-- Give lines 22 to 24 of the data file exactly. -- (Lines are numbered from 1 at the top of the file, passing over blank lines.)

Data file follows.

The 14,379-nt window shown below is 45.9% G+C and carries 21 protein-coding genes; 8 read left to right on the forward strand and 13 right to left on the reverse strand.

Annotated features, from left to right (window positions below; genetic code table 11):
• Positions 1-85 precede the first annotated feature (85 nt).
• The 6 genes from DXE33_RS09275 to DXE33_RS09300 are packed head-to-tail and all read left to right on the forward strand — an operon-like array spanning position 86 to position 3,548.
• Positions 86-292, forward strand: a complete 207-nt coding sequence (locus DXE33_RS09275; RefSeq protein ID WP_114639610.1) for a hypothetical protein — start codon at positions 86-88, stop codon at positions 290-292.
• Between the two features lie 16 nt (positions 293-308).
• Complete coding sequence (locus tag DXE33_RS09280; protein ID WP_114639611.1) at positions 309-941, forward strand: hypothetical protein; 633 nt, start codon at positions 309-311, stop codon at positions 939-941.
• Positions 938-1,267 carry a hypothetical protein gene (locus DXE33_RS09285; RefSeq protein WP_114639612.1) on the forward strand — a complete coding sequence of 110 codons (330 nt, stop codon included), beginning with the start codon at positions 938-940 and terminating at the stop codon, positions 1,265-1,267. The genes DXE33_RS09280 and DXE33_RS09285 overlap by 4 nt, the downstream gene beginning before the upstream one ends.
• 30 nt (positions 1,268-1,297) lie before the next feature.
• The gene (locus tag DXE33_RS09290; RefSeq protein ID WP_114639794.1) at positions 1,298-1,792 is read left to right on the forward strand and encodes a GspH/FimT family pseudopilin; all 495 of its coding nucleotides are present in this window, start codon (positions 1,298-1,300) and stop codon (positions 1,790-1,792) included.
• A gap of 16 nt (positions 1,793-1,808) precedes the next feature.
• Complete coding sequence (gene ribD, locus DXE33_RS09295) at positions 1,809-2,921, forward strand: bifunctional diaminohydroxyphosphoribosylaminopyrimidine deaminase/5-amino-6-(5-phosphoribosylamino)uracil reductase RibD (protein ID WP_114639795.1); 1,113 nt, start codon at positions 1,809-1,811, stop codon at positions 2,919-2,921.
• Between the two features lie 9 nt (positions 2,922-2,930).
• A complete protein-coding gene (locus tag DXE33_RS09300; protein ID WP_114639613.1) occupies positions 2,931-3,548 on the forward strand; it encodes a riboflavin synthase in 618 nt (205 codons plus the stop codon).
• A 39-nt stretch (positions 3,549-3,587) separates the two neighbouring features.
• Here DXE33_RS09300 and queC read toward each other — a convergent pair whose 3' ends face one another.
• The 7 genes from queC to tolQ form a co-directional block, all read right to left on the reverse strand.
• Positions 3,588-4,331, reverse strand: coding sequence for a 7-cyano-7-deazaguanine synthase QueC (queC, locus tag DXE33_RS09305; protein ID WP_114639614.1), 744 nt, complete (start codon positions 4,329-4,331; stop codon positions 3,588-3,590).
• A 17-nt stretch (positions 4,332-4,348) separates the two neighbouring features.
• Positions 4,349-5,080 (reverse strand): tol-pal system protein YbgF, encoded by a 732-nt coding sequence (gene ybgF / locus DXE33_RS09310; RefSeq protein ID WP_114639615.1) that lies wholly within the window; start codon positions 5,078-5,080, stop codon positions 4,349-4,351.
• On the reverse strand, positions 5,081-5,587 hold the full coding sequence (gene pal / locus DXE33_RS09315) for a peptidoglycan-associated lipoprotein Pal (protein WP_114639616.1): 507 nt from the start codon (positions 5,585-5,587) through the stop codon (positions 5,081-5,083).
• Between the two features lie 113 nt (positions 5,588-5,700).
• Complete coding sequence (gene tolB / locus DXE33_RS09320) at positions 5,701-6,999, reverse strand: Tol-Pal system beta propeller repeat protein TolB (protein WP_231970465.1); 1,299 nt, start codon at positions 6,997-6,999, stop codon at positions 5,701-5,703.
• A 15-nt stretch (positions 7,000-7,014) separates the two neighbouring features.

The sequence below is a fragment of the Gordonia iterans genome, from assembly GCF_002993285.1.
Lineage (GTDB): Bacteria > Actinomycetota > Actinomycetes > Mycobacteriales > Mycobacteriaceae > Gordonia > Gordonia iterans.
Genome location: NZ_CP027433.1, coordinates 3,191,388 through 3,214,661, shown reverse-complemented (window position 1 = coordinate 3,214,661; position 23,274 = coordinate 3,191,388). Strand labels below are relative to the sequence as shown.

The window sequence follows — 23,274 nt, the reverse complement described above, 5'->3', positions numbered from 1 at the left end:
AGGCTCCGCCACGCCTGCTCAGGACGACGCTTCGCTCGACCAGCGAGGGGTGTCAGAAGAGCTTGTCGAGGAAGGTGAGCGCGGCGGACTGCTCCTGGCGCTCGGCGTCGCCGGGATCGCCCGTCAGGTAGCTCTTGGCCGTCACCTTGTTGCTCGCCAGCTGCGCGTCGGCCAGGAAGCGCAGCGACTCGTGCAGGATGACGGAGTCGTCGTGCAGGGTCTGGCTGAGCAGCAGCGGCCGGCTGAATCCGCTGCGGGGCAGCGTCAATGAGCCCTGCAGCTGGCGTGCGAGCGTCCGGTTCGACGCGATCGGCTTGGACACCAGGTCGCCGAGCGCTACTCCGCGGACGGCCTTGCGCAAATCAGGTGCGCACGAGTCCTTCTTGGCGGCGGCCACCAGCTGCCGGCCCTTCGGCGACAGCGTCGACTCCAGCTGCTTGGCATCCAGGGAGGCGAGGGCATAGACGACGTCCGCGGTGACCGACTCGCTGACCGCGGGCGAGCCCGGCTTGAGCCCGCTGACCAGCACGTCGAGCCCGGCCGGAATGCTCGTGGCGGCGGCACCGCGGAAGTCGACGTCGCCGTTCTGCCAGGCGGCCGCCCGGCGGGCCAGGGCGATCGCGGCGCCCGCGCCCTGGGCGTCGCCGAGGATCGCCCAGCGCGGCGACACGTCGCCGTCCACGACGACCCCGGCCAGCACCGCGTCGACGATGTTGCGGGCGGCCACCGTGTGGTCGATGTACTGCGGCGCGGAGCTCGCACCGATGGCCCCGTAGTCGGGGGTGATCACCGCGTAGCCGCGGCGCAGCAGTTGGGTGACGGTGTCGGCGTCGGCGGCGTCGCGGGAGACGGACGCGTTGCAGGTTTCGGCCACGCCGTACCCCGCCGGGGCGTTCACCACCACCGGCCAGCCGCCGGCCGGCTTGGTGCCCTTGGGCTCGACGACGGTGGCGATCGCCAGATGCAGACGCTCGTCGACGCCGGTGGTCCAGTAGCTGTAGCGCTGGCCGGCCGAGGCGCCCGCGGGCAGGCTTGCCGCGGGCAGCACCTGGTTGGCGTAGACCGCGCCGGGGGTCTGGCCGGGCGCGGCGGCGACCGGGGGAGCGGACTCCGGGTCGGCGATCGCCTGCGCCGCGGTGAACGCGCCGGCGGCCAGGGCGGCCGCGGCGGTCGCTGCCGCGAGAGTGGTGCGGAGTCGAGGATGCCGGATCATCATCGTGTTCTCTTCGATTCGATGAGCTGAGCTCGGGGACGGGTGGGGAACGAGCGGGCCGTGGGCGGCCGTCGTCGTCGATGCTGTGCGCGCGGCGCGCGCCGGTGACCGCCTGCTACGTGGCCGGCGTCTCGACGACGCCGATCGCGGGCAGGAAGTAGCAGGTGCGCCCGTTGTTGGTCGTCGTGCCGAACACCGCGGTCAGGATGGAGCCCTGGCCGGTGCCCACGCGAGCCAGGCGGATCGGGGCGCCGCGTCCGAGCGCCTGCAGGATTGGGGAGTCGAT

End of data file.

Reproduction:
• Between the two features lie 113 nt (positions 5,588-5,700).
• Complete coding sequence (gene tolB / locus DXE33_RS09320) at positions 5,701-6,999, reverse strand: Tol-Pal system beta propeller repeat protein TolB (protein WP_231970465.1); 1,299 nt, start codon at positions 6,997-6,999, stop codon at positions 5,701-5,703.
• A 15-nt stretch (positions 7,000-7,014) separates the two neighbouring features.